Chris Hedges: Nurses Fight Godzilla

The front line against corporate tyranny is not the ballot box. It is in the desperate struggle by the overworked and underpaid to prevent corporate behemoths from turning everyone into gig workers without health and retirement benefits, job security, sustainable incomes or equitable working conditions. Nurses, battered by the almost inhuman demands put on them during the pandemic, have been especially hard hit. Almost one-third of New Jersey’s nurses have left the profession in the last three years.

The health-care system has raised the costs for patients and shrunk the accessibility of medical care. In 1975 the U.S. had about 1.5 million hospital beds and a population of about 216 million people. Now, with a population of over 330 million people, the country has around 925,000 beds. Fifty-six percent of Americans have medical debt and 23 percent owe $10,000 or more, according to a study by Affordable Health Insurance. The study found emergency room visits contributed to medical debt for 44 percent of Americans. Some 330,000 Americans died during the pandemic because they could not afford to go to a doctor on time.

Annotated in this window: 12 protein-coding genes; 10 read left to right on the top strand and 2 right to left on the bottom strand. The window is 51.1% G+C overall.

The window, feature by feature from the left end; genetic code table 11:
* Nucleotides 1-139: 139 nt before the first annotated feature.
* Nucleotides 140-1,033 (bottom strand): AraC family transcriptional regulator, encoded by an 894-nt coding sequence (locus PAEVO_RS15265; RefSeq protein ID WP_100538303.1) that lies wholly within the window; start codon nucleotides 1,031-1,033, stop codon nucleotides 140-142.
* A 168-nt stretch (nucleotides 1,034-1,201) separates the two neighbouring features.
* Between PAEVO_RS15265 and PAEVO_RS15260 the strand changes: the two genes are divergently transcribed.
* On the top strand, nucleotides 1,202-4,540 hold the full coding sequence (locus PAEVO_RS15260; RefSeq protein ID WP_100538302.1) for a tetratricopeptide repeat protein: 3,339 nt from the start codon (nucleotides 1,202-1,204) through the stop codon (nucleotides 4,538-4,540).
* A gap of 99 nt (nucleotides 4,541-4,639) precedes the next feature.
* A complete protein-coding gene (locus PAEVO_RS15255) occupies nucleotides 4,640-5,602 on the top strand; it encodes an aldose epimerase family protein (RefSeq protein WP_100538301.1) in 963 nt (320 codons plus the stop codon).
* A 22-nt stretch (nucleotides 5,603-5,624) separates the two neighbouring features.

The seizure of the healthcare system by ever larger conglomerates and private-equity firms has created a crisis in the health-care system. Nursing shortages, Becker’s ASC Review reports, have contributed to one of every four unexpected hospital deaths or injuries caused by errors. A 2021 study, Becker’s ASC Review says, “showed that each additional sepsis patient per nurse was associated with 19 percent higher odds of in-hospital mortality.”

Meanwhile, the heads of these corporations are making obscene salaries. In 2022, the former CEO of Barnabas, Barry Ostrowsky, was paid more than $16 million. In 2020, the CEOs of 178 major healthcare companies collectively made $3.2 billion in total compensation, an increase of 31 percent from 2019, all in the midst of the pandemic.

“We have to educate ourselves and others. Health is fundamental. There is no incremental way that we can do this. We cannot work within the for-profit system to fix this problem. We have to nationalize our healthcare system. This means getting the profit out completely. Unfortunately, in the bills that are in Congress right now, they don’t take that step. They continue to allow the for-profits to operate within the system, but they’re parasites. They’re always going to take as much as they can. Every dollar they take means a dollar less for somebody getting the care that they need.”